Karnataka is home to a plethora of unique landmarks, historical structures, lush woods, breathtaking geographical splendor, as well as a thriving culture. This is a diverse state where you can have a one-of-a-kind experience. Bengaluru, formerly known as Bangalore, is the state’s capital and an IT hub. Coorg, Mysore, Hampi and Pattadakal, Bijapur, and other Karnataka places are worth visiting. Other areas of importance in Karnataka include the Bandipur, Nagarhole, and Dandeli wildlife sanctuaries, as well as the Ranganathittu Bird’s Sanctuary. Handicrafts of Karnataka, like everything else in the state, are among the most sought-after items for tourists due to their distinctiveness.
The majority of handicrafts of Karnataka are made utilising traditional methods, which has proven to be a symbol of great craftsmanship for Karnataka artists. Karnataka’s temples and monuments are live displays of stonework and the state’s artisans’ mastery of their profession. Furthermore, these crafts have been passed down down the centuries. Paintings, ivory carving, sandalwood crafts, Mysore silk, and other unique crafts may be found in Karnataka. Furthermore, Udupi metalwork is renowned for its meticulous craftsmanship.
1. Stone Carving
Stone carving has a rich history in Karnataka, encompassing back to the temple architecture of the Hoysala era. Soapstone is abundant in Karnataka’s southern districts, which has resulted in the development of talented artisans in those areas. Carving is such a distinctive and well-mastered art that an expert in this field can determine the type of stone only by listening to the sound it makes when pounded.
Numerous households involved in the occupation of stone cutting and carving can be found in Heggadadevankote near Mysore district and Harapanahalli Taluk in Davanagere district. Karkala in the Udupi District is notable for black granite sculptures, whilst Shivarapatna in the Kolar District is famed for deity sculptures carved out of soft stone and naga stones. When performing stone carvings in various villages throughout Karnataka, the specialists strictly adhere to the Dhyana Slokas’ guidelines.
2. Toy Making
Karnataka is a state in India’s southern peninsula that is well-known around the world as a centre for traditional Indian art and culture, including the strange art of doll creation. In terms of style and presentation, the art is one-of-a-kind. The ability of Indian craftsmen, particularly those from the state of Karnataka, to transform ordinary items into magnificent works of art is a distinguishing trait of their work.
As Dasara approaches, the production of dolls in Karnataka picks up. It’s the moment when the dolls are uniformly organised, adorned, and displayed on wooden platforms. The dolls will be on display for nine days during the event. If you visit Karnataka during this holiday, you will notice that the people are joyful, vibrant, and in a truly joyous attitude. Craftsmen from the state’s inner communities are seen busy selling their obvious handiwork. Doll manufacturing is a traditional handicraft of Karnataka that often includes multiple generations. Even tiny children are busy constructing dolls with their parents and grandparents in a Karnataka village, which is a fascinating sight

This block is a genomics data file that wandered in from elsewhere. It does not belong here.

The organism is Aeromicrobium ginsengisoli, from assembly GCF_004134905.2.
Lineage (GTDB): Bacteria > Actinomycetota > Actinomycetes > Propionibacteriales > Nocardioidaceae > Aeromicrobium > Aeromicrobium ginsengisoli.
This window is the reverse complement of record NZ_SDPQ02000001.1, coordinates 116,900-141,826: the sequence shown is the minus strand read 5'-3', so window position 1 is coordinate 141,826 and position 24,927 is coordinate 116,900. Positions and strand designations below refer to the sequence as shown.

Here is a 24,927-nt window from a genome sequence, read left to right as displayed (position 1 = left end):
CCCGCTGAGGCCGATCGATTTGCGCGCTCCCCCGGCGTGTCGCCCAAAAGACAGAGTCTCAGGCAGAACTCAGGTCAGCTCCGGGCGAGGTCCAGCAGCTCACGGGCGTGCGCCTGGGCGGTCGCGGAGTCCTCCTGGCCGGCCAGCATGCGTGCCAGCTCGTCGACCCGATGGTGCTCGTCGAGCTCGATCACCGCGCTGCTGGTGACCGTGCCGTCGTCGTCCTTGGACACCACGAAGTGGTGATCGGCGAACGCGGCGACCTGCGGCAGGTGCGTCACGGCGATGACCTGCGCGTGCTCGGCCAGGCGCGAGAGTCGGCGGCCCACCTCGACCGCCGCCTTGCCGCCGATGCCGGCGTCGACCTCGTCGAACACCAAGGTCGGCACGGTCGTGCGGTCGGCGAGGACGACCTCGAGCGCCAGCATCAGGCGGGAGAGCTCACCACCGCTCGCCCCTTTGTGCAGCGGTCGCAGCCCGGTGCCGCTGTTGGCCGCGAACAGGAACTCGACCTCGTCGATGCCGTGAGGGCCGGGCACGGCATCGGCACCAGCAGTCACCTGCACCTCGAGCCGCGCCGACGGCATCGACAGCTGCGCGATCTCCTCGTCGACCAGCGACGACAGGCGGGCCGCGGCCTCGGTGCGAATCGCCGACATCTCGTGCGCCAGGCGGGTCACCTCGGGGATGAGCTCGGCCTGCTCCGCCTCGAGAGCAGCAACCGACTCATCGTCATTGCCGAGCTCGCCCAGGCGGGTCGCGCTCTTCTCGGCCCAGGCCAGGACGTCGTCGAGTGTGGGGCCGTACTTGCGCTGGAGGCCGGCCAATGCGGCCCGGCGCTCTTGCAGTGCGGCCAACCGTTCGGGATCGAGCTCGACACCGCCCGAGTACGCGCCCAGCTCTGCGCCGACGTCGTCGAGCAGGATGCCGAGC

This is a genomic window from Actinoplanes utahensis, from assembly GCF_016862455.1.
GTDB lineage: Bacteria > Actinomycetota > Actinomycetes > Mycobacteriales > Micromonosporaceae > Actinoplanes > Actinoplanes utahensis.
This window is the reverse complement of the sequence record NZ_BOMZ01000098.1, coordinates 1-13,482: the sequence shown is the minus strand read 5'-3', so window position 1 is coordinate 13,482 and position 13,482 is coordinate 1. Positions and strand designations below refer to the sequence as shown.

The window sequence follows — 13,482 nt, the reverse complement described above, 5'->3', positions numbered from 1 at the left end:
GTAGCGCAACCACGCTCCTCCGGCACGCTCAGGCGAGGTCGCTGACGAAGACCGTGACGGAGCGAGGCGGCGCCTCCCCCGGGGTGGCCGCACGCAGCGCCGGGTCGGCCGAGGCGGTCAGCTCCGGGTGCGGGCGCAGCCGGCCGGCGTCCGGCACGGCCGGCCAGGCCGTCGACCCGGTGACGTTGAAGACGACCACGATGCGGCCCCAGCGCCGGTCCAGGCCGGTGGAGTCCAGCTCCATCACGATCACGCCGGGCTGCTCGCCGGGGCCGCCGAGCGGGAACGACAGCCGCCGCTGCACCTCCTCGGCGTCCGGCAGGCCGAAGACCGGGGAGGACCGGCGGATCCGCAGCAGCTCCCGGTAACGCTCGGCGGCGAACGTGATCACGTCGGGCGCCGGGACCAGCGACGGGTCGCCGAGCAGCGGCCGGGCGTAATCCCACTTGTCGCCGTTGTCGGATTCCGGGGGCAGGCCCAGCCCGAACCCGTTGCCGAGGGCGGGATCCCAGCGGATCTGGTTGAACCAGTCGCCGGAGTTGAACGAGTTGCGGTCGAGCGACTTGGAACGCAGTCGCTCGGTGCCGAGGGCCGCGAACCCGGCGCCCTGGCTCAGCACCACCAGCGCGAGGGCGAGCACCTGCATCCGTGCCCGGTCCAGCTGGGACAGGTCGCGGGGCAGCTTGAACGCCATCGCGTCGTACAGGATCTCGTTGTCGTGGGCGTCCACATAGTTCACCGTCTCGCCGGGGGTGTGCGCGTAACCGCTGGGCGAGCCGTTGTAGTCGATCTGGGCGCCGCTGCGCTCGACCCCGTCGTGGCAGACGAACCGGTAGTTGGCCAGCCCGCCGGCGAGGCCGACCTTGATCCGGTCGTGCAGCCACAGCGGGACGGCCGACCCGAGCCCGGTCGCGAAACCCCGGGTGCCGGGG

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Channapatna toys are a unique type of toy made in the small town of Channapatna in the Indian state of Karnataka. In this method, traditional ivory wood is used. It is trimmed, carved, painted, and polished after being chopped and formed into shapes.
To ensure that they are not hazardous to children, they are painted using vegetable dyes. The geographical indicator tag, granted by the World Trade Organization, protects this distinctive craft. Channapatna produces a large range of toys and dolls.
3. Mysore Paintings
The Mysore paintings were created in Mysore during the Wodeyar dynasty. Mysore paintings are an important part of the classical south Indian painting tradition. The paintings of Mysore are known for their elegance, unusual colour combinations, and attention to detail. It looks almost alike to paintings created in Tanjore, another city in India. In the Mysore paintings, thin gold leaves are employed. A piece of Mysore painting necessitates a great deal of patience, as well as exceptional expertise and proficiency.
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The most distant objects, such as the sky, hill, and river, are painted first. The animal and human figures were then meticulously rendered. Finally, gold foil is embossed on the gesso paste (which is made by mixing zinc oxide and Arabic gum) to show detailed designs of clothes, jewellery, and architectural elements. This is unique to the Mysore painting style and a feature of Karnataka’s traditional paintings. The depictions of Hindu gods and goddesses are also commonly shown in Mysore paintings. The representation of Lord Shrinath, who is said to be the ‘avatar’ or incarnation of Lord Vishnu or Shri Krishna, is the most recognised and famous of the Mysore paintings. Lord Ganesha on his Singhasan, or throne, is another renowned and frequently seen Mysore painting.
These Mysore paintings are now highly sought after souvenirs, particularly during South Indian celebrations.
4. Ivory Carving
India, particularly the state of Karnataka, is a land of elephants, and thus a region where the skill of ivory carving has flourished. This work is unlike any other Indian handicraft in terms of style, portrayal, and, above all, beauty. Ivory carving is a popular craft in the state of Karnataka. If you go to a sculptor’s hamlet, you’ll see people of all ages working with chisels, knives, and fine files to create beautiful works of ivory art.
The gods and goddesses are mostly shown in the ivory carvings. The representations of Lord Krishna in various moods are particularly noteworthy. Images of the mother deities can also be found.
Ivory and ivory merchants are mentioned in the epics of Ramayana and Mahabharata. Because ivory is a protected material, only government-owned handicraft associations are permitted to carve it. State emporiums, such as Cauvery Handicrafts, sell delicately crafted ivory antiques.
5. Wood Carving
Karnataka’s traditional craft is wood carving, which is done on sandalwood and rosewood. Karnataka has a large forest reserve with ample raw materials for this skill. This skill necessitates dexterity, as any type of carving should be visible from any angle. All of the products have been sculpted in an elegant and realistic manner. Karnataka’s fragrant close-grained Srigandha sandalwood is famously carved in Mysore’s Gudigar, or Karnataka’s wood carving community. Carved flowers, creepers, birds, and animals are among the designs. The best sandalwood carving displays the artists’ mastery of their technique. Chennapatna’s toys are a testament to the craftsmen’s artistic abilities. Cooking containers are among the classic Channapatna toys, however, modern versions include planes, trams, vehicles, rattles, and other items.